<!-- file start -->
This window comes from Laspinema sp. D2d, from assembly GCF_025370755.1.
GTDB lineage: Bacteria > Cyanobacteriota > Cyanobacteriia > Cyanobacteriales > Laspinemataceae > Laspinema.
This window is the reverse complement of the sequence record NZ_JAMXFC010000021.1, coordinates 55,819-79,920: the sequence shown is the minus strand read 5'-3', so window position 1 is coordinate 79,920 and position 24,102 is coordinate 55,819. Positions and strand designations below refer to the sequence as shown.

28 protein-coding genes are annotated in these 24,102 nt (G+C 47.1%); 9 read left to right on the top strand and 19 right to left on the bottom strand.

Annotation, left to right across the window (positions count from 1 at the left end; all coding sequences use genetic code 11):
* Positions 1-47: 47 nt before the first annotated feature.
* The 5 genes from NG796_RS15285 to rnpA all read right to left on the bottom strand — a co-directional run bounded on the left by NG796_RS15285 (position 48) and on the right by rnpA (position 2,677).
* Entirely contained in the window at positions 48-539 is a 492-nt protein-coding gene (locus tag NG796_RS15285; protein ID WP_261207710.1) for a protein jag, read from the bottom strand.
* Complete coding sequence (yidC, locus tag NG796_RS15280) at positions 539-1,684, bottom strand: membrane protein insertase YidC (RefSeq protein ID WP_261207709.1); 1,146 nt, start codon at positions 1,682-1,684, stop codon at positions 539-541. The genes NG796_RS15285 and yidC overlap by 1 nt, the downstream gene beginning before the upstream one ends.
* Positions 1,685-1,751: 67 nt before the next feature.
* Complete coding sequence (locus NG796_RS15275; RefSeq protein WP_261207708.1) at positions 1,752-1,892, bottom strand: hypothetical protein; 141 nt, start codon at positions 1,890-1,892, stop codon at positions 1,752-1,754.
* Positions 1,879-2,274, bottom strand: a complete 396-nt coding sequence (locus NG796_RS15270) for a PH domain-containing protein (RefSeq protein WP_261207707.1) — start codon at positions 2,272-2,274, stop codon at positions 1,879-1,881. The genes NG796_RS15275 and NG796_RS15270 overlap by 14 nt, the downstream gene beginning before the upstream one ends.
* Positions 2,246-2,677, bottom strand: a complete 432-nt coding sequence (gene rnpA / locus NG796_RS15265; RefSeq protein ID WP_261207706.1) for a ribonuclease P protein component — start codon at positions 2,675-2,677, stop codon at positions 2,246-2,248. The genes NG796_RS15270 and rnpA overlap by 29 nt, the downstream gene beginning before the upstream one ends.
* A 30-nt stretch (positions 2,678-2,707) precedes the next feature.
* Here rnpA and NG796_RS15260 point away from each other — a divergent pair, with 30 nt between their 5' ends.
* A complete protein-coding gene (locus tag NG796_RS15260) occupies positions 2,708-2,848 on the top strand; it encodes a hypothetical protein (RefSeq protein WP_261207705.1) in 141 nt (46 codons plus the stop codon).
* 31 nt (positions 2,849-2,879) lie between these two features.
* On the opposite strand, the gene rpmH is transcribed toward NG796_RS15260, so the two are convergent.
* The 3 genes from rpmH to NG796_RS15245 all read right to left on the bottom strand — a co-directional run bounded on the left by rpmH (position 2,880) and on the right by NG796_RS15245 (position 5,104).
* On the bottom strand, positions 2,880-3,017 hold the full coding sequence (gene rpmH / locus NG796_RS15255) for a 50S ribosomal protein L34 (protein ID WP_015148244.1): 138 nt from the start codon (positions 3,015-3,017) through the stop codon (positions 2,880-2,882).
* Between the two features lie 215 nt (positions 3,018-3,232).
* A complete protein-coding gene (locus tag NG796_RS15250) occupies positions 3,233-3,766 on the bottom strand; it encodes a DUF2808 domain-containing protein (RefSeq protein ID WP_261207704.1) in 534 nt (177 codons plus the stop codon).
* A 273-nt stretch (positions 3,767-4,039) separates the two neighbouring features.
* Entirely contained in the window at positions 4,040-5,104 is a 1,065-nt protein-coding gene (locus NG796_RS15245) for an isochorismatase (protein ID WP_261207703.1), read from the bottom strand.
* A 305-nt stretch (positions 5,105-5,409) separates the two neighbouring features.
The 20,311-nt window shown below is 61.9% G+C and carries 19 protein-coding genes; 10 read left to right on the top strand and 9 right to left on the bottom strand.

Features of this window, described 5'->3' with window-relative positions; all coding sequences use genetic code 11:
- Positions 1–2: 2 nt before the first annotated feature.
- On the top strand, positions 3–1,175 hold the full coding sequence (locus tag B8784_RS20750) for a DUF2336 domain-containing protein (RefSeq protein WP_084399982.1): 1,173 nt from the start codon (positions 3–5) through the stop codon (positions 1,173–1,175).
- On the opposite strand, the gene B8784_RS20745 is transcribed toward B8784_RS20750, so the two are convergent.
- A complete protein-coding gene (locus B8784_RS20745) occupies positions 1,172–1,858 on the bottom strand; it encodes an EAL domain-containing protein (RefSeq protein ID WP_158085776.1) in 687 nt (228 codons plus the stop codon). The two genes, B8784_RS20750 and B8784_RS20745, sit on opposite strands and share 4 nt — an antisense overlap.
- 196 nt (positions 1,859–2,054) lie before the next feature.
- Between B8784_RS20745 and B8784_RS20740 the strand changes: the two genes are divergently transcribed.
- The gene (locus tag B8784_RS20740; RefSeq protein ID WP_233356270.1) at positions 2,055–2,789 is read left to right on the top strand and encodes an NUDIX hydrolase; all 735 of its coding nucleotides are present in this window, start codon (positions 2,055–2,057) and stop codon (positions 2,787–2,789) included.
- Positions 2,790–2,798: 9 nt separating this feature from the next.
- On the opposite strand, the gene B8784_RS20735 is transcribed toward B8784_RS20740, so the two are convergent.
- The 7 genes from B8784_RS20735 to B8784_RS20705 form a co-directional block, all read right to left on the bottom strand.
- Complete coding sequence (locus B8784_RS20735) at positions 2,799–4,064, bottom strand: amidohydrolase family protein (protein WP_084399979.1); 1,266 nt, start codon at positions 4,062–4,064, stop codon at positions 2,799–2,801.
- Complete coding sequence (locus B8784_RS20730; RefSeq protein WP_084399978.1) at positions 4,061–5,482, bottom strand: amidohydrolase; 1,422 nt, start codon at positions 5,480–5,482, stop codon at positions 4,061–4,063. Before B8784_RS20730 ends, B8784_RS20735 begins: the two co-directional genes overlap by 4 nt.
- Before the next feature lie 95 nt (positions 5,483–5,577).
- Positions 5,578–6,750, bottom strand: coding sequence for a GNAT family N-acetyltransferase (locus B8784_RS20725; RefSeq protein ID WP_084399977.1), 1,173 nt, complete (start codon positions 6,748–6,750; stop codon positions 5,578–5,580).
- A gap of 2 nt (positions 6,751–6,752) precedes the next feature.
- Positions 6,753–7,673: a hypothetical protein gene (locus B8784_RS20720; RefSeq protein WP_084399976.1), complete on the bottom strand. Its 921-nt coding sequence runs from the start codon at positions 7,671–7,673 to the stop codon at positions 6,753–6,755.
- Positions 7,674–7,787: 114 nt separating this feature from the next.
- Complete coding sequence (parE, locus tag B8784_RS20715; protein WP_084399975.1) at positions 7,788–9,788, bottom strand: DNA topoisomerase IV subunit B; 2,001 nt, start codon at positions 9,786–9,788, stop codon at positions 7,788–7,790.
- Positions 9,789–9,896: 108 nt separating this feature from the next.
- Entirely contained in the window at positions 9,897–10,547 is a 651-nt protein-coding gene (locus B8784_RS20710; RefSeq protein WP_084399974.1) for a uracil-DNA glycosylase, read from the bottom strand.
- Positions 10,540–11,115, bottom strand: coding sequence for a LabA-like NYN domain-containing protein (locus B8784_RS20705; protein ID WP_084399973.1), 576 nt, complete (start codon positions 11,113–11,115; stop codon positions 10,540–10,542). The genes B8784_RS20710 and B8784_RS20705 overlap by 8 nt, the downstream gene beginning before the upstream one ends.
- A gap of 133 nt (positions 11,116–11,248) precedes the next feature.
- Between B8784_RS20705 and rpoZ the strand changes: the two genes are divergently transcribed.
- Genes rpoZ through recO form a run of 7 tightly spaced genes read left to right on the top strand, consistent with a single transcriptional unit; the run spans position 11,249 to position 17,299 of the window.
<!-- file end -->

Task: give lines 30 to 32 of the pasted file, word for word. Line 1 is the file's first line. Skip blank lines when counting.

- On the opposite strand, the gene B8784_RS20745 is transcribed toward B8784_RS20750, so the two are convergent.
- A complete protein-coding gene (locus B8784_RS20745) occupies positions 1,172–1,858 on the bottom strand; it encodes an EAL domain-containing protein (RefSeq protein ID WP_158085776.1) in 687 nt (228 codons plus the stop codon). The two genes, B8784_RS20750 and B8784_RS20745, sit on opposite strands and share 4 nt — an antisense overlap.
- 196 nt (positions 1,859–2,054) lie before the next feature.